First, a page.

Washington head coach Chris Petersen took the stage at Pac-12 Media Days on Wednesday, along with quarterback Jake Browning and linebacker Keishawn Bierria. Much was discussed during their time with the media in Hollywood, Calif., but we’ve parsed down the most important info.
Here are the five biggest takeaways for the Huskies:
Jake Browning’s throwing shoulder fully healthy after offseason surgery
Browning: “Yeah, it feels good. I haven’t had any issues with it for months. After my freshman year, physically I thought I could make all the throws and then mentally it was like ‘OK, I’m missing on some stuff,’ so if I had an extra hour I’d spend the whole hour watching film. Now it’s like 30 minutes of weightlifting and stuff and 30 minutes of film, so it kinda splits up your focus, but yeah, I feel 100 percent.”
On if he’s more excited to be fully healthy and building on what the Huskies did last season:
“Honestly, I haven’t really thought about it. For me, it’s just being fully recovered and trying to be the best version of myself I can be.”
Chris Petersen excited about secondary, despite losing three NFL draft picks
Petersen: “Yeah, I think what we see is flashes. Like, really good flashes of talent. It’s there. It’s like anything, it just has to get consistent. All the guys back there. Especially at that position. You know how one play is the last line of defense. So, yeah, we were excited. I think they all got better. I hope they got better since then. And they’ll get better in this fall camp process, and we’ll see where we are from there.”
Washington being a target won’t change how they play
Bierria: “We won the Pac-12 last year, but our goal is to go out there and win it again. So you’re not hunting me, I’m hunting you. We’re hunting everybody. If you’re wearing a [different] jersey and playing at the NCAA level, you’re a target. But we’re just going to go out there and try to outwork you.”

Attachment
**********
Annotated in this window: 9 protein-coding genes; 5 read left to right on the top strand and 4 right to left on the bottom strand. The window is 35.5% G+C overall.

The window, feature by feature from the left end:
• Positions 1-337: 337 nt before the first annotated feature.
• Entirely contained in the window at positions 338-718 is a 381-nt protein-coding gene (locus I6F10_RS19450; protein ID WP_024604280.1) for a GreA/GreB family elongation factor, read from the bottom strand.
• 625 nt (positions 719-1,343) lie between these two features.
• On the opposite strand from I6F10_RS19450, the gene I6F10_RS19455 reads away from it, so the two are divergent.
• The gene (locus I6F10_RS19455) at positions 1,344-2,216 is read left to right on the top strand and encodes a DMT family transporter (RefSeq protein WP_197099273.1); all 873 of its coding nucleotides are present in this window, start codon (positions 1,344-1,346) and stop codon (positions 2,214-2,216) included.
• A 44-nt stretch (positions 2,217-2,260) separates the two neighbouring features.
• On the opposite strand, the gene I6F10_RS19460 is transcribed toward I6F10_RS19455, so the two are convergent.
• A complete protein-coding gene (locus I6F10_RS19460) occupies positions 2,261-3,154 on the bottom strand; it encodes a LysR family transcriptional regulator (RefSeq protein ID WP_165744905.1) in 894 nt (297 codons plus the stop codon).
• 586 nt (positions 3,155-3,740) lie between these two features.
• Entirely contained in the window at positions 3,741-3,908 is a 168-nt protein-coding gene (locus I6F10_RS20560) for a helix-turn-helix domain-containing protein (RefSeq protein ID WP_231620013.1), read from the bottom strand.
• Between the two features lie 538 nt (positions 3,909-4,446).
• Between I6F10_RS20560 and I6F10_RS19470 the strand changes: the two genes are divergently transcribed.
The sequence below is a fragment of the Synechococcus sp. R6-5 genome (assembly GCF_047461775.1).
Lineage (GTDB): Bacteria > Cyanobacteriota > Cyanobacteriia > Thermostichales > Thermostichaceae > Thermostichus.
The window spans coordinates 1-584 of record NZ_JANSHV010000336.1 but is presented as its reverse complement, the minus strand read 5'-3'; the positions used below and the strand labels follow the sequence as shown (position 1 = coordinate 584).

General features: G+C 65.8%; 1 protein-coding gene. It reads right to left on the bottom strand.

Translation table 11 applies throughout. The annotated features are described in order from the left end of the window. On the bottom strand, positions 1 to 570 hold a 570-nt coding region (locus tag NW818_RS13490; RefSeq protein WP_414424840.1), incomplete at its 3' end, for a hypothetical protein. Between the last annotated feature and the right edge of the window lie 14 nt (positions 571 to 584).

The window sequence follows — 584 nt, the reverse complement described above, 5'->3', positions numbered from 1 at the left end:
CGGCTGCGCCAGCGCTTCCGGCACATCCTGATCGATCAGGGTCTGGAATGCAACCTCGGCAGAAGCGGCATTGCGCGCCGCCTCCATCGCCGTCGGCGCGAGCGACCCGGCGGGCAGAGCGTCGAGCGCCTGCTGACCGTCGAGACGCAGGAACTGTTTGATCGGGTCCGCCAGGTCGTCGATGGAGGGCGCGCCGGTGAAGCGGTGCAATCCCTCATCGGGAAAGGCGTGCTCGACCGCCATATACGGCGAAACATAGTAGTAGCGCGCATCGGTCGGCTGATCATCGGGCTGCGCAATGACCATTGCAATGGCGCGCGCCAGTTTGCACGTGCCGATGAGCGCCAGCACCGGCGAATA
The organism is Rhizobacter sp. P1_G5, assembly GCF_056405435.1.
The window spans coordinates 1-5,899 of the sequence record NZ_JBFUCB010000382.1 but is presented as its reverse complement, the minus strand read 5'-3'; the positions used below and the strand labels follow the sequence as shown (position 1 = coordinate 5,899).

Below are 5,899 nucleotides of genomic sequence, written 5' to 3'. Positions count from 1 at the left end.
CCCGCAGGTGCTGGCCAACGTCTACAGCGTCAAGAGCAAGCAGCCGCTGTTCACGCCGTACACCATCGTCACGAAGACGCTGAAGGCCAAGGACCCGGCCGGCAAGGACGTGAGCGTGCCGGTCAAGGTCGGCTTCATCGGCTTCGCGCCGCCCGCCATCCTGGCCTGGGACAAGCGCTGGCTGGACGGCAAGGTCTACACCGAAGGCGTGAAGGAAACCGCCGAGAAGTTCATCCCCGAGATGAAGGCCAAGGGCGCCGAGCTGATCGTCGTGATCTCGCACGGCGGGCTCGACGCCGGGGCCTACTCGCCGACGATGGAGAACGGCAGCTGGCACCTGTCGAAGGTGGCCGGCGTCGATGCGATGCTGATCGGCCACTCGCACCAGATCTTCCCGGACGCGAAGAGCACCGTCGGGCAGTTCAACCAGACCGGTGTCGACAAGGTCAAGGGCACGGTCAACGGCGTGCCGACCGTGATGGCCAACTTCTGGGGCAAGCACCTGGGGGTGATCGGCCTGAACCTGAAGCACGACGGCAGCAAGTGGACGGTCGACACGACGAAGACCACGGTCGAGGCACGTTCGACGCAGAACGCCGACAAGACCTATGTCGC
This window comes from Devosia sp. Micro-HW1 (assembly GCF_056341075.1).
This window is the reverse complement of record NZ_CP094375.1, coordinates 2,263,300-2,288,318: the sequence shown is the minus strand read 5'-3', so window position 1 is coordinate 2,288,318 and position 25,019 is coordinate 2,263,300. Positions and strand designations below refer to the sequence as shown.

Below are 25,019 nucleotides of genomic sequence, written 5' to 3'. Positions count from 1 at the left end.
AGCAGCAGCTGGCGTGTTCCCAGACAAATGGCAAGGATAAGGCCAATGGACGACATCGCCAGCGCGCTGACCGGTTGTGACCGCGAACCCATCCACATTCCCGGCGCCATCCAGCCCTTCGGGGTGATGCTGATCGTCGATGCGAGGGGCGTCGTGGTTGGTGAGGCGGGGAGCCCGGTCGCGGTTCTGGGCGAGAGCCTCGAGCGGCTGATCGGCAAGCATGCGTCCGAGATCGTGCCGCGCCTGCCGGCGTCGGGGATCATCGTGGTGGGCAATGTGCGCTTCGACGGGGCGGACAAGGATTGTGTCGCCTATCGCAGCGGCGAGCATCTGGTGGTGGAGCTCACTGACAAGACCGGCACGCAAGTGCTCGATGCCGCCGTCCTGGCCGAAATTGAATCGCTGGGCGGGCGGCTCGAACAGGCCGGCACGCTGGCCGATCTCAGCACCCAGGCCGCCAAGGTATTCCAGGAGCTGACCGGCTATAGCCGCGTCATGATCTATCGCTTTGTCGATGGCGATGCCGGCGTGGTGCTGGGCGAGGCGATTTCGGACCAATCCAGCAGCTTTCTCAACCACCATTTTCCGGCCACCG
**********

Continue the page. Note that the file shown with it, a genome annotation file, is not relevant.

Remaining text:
They know the success could change quickly and will prepare for it
Petersen: “Can we do it again next year? That’s hard. I think we all get that. So you’ve got your way of doing things. And a little luck along the way to stay relatively healthy for some key guys. All those type of things. I just go back, and I said this before, I look at our season, and we play our first league game against Arizona. We go into overtime and barely get out of there. Our season goes well, and Arizona’s doesn’t go as well. They had a bunch of injuries, you know, we didn’t have a bunch of injuries.
“So it can change that fast. You lose a couple guys and it affects a couple more guys. I mean, we’ve all been there and seen that. So, there’s just a lot of things that got to line up. You could have everything just right, and the injury bug. How do you get a bunch of turnovers or not turn the ball over? Everybody works on that and everybody’s trying to figure out how to stay healthy. Well, how do you do that better? Half the time it’s just luck.”
Don’t expect much to change offensively, despite coaching turnover
Petersen: “Yeah, every time you get a new coach in there, that whole chemistry really changes. And nobody likes change. You don’t like change. Players don’t like. Nobody (indiscernible) what they know and all those things. But once you embrace that, that’s such an awesome thing. You look at things a different way. One thing about [offensive line coach] Scott Huff, he’s such a people person. So I knew that was going to be a really easy transition. They come from — [former O-line coach] Chris Strausser and Scott Huff, they come from the same lineage, same philosophy. Same way.
“And everybody has their unique way of doing it. So it wasn’t like it was this massive overhaul of techniques and terminology and all those things. But the personalities are all different, and it takes the guys a minute to get used to them. But it usually takes guys about three minutes to get used to and comfortable with Scott Huff just by the nature of his personality.”